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Chapter 4: Over Hill and Under Hill
After their stay in Rivendell, the party starts the long climb into and through the Misty Mountains. The way is unpleasant and hard, but no troubles befall them until one day a thunderstorm starts. Fili and Kili, the two youngest dwarves, are sent to look for shelter. They come back after finding a cave, which is large, dry, and unoccupied. The party moves into the cave with the ponies. Everyone falls asleep except for Bilbo, who sees the ponies disappearing through a crack in the wall. As he gives a tremendous yell, he finds goblins swarming everywhere. Everyone except Gandalf, who has disappeared again, is taken captive and carried through the crack.
Bilbo and the dwarves are taken a long way by the goblins at a terrific pace. Finally, they arrive at a large cavern where the Great Goblin questions them and goes into a rage when he sees Thorin's sword, which the goblins know has killed hundreds of their number. Luckily for the dwarves and Bilbo, Gandalf starts his rescue at that moment. He kills the Great Goblin and creates a pillar of smoke and fire. In the ensuing confusion, the dwarves and Bilbo escape, led by Gandalf. Bilbo, unable to keep up with their pace, is carried on Dori's back. The goblins pursue them, but fall back when Gandalf and Thorin brandish their swords. Though they momentarily escape, the goblins finally catch them from behind. As Dori is grabbed by a goblin, Bilbo falls off his back, bumps his head, and loses consciousness.
The mood in this chapter is considerably darker than in the previous ones. The mountains and the thunderstorm contribute to the effect and so do the goblins, with their petty cruelties and nasty songs. Once again, the good are thrown into conflict with forces of evil, and this time the resolution is not achieved within the chapter. In fact, the chapter ends with everything in turmoil.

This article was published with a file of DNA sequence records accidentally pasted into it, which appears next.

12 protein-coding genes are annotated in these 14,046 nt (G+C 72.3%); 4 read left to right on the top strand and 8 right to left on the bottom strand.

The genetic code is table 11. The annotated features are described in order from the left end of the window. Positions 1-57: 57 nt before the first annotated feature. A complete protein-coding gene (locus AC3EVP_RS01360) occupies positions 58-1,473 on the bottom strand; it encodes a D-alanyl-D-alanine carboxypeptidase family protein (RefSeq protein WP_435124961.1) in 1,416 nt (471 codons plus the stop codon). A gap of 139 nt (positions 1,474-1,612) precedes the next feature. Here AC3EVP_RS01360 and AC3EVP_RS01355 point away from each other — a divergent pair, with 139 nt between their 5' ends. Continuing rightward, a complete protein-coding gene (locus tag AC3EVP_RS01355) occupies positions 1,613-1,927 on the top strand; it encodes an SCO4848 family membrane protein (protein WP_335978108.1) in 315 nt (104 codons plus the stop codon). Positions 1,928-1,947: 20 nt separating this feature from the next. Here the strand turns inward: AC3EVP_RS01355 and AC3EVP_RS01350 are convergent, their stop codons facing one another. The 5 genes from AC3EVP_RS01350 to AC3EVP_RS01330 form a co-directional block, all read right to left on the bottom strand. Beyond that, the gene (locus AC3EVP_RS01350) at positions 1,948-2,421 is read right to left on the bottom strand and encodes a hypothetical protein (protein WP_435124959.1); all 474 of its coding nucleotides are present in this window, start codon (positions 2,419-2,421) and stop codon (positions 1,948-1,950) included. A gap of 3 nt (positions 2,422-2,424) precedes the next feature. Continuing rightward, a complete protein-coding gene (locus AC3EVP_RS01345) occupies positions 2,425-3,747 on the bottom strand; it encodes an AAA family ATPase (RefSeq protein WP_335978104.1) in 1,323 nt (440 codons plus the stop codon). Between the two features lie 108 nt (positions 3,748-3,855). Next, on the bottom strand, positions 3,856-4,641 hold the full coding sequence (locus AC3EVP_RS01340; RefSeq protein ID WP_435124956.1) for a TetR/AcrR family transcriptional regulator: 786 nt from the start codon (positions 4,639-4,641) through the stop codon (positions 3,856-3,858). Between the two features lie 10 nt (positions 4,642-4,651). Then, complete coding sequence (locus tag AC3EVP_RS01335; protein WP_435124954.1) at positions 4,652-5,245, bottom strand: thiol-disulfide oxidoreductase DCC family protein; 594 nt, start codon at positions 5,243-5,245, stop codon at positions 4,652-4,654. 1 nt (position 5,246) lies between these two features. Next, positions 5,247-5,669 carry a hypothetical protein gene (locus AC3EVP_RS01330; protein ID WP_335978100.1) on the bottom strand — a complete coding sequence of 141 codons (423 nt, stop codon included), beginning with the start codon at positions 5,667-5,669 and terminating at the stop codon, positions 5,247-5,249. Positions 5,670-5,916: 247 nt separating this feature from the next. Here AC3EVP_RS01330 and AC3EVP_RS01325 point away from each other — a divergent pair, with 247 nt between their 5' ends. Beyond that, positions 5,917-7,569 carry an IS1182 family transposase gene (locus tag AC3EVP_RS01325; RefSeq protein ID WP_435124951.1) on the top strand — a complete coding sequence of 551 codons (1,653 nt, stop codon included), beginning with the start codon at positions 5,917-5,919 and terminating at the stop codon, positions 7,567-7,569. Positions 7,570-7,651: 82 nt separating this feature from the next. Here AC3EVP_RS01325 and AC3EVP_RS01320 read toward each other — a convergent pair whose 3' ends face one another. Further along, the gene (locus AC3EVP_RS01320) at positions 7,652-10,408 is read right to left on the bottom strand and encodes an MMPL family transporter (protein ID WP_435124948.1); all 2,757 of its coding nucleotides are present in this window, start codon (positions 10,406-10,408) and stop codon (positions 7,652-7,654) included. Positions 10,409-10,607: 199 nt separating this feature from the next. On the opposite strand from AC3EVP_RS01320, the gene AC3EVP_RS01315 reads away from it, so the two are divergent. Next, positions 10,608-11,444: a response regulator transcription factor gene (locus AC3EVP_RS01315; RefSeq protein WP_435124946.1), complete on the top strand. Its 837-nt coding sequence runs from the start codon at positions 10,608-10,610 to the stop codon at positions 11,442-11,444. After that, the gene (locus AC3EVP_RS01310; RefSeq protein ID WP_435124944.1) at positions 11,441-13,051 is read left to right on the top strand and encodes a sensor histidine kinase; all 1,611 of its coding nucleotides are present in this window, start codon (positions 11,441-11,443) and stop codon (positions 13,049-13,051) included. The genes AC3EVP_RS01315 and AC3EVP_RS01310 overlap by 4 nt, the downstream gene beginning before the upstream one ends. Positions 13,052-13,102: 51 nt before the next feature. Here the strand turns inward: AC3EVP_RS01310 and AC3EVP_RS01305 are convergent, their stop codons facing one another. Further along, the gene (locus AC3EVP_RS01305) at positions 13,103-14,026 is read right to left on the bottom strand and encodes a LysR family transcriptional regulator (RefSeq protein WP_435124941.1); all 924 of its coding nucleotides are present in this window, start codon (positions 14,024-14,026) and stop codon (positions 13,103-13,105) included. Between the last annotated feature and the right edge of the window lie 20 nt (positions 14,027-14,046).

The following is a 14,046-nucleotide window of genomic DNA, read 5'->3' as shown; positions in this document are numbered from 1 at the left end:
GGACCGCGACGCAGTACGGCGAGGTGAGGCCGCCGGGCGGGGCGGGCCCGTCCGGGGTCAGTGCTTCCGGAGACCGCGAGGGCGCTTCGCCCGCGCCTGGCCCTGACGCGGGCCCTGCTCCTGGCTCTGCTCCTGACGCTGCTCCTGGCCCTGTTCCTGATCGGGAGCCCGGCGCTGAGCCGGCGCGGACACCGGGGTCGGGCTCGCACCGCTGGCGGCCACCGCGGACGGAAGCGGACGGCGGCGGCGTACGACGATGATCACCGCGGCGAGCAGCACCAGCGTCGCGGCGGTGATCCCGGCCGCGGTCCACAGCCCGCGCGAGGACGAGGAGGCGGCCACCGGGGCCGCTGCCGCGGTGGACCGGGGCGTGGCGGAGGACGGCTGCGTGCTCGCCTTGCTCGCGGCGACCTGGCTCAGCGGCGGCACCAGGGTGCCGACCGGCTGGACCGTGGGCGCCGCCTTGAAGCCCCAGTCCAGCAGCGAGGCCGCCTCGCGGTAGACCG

The reader learns a little of the characteristics of goblins and the age-old enmity between the goblins and Thorin's people. Though they do not hate dwarves any more than any other race, the goblins hold a special grudge against Thorin's people for a war in which they fought long ago. Though both dwarves and goblins live underground and can mine, tunnel, and forge, the goblins are not interested in beauty or skill. Instead, they take pleasure in creating weapons of destruction and instruments of torture. The unpleasant aspects of the goblins, introduced in this chapter, foreshadow their future behavior with the forces of good.
Not much character development takes place since the chapter is full of adventure and violence. Bilbo's usefulness to the group is stressed when, due to his wakefulness, he warns Gandalf about the goblins. At the same time, his unheroic nature is highlighted when he is unable to keep pace with his companions as they are escaping and must be carried by the dwarves.